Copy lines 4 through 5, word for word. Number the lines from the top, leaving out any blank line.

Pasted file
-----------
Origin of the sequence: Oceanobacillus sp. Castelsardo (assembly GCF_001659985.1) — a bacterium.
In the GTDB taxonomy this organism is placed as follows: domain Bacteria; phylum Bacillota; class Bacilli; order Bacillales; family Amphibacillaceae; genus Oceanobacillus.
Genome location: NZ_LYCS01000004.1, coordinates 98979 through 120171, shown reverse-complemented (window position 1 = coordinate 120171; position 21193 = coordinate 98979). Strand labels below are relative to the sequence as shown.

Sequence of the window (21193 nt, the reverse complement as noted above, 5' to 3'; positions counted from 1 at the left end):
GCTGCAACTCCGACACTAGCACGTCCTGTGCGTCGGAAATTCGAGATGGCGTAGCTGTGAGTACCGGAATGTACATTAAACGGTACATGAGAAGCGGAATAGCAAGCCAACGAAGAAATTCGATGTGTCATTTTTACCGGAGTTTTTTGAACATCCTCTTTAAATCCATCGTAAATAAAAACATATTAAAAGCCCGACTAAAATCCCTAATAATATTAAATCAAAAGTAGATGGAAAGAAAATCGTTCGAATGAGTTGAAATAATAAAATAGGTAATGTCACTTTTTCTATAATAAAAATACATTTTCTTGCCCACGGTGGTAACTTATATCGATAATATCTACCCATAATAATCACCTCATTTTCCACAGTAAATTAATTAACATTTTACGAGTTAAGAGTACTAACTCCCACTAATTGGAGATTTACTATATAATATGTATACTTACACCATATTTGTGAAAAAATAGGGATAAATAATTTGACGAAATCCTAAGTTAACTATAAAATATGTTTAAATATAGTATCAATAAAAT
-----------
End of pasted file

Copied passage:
Sequence of the window (21193 nt, the reverse complement as noted above, 5' to 3'; positions counted from 1 at the left end):
GCTGCAACTCCGACACTAGCACGTCCTGTGCGTCGGAAATTCGAGATGGCGTAGCTGTGAGTACCGGAATGTACATTAAACGGTACATGAGAAGCGGAATAGCAAGCCAACGAAGAAATTCGATGTGTCATTTTTACCGGAGTTTTTTGAACATCCTCTTTAAATCCATCGTAAATAAAAACATATTAAAAGCCCGACTAAAATCCCTAATAATATTAAATCAAAAGTAGATGGAAAGAAAATCGTTCGAATGAGTTGAAATAATAAAATAGGTAATGTCACTTTTTCTATAATAAAAATACATTTTCTTGCCCACGGTGGTAACTTATATCGATAATATCTACCCATAATAATCACCTCATTTTCCACAGTAAATTAATTAACATTTTACGAGTTAAGAGTACTAACTCCCACTAATTGGAGATTTACTATATAATATGTATACTTACACCATATTTGTGAAAAAATAGGGATAAATAATTTGACGAAATCCTAAGTTAACTATAAAATATGTTTAAATATAGTATCAATAAAAT